The entrepreneur’s obligations – six things an entrepreneur must always see to
An entrepreneur has certain obligations, but despite common misconceptions, only a few things are compulsory. Developing a good relationship with the tax authorities is worthwhile.
When considering becoming an entrepreneur the most important thing is to make the decision – everything else will follow. When you have registered your company and obtained the necessary permits, the practical side begins. Running a business is not rocket science, and people of all backgrounds, qualifications and ages have managed to do it. You too can do it, as long as you remember these obligations.
Entrepreneur’s obligation no 1: have a good relationship with the tax authorities – your most important duty is paying tax.
Generally, advance tax is determined on the basis of the previous year’s income data, or, for a new entrepreneur, on the basis of estimated turnover. Advance tax must be paid in time and you should keep an eye on it to make sure they are in the correct proportion to your income. If your tax is too high or too low, contact the tax office in good time to adjust it to the right level. If you have paid too little tax in advance, it is worth applying for an adjustment to your advance tax level. This prevents any possible back tax and interest.
In addition to advance tax, an entrepreneur should file and pay VAT and any employer’s contributions.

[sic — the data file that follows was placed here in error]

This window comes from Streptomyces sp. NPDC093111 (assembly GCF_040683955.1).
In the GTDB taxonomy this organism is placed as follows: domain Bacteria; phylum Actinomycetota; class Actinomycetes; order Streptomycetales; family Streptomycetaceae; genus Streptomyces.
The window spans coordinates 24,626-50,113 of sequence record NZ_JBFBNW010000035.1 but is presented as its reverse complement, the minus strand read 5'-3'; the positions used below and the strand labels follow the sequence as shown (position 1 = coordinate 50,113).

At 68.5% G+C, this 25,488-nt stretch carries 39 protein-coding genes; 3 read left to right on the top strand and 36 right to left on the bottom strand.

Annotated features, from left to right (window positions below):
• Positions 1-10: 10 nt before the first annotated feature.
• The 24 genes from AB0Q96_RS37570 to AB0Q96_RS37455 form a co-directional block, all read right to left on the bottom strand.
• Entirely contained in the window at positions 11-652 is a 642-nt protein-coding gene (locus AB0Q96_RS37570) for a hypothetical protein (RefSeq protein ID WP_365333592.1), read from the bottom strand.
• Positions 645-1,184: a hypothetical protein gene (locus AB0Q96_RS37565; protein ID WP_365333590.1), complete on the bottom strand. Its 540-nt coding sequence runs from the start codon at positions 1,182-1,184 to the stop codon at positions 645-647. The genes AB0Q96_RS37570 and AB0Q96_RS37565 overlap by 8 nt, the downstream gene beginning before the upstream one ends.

If it begins to look like you may have problems in paying your tax, contact the tax office in good time to agree on payment terms or a new breakdown of payments. Sometimes it is possible to negotiate with the tax authorities, and they can give you good assistance and tips.
Entrepreneur’s obligation no 2: ensure you have social security
As an entrpreneur, you are responsible for your own social security. Your entire statutory social security, including all payments and benefits, is based on the annual income you set for your entrepreneur’s pension insurance, or YEL. You should not estimate this annual income at too low a level. The YEL annual income determines the size of your pension, sick pay, parental benefits and unemployment benefit. An entrepreneur is covered by unemployment insurance if the YEL annual income is set no lower than €12,564 (as of 2017).
YEL insurance is compulsory when your personal work input to the business – usually the same as your income – exceeds the value of €7,645.
Entrepeneur’s obligation no 3: manage your accounts carefully.
You can do as many others do: rely on professional help and outsource your bookkeeping to an accounting firm. A professional will do it right the first time and also give you assistance and valuable practical tips for managing your company’s finances.
Entrepreneur’s obligation no 4: always keep enough in your business account to at least pay your tax.
Entrepreneur’s obligation no 5: act in time, react in time.
If you know there are challenges ahead, it’s better to act sooner rather than later, as you can negotiate with banks, senders of invoices and the Tax Administration. It’s not worth stubbornly driving yourself into a dead end.
Entrepreneur’s obligation no 6: Look after yourself and spend time with people close to you.
Being an entrepreneur is a lifestyle but it does not mean slaving away 24/7. If running your business takes up all the hours in the day, something is wrong with your business idea, resources or pricing. An entrepreneur needs time off, friends and other things to do, just like everyone else. You can’t cope without these – and an entrepreneur who can’t cope is soon a former entrepreneur.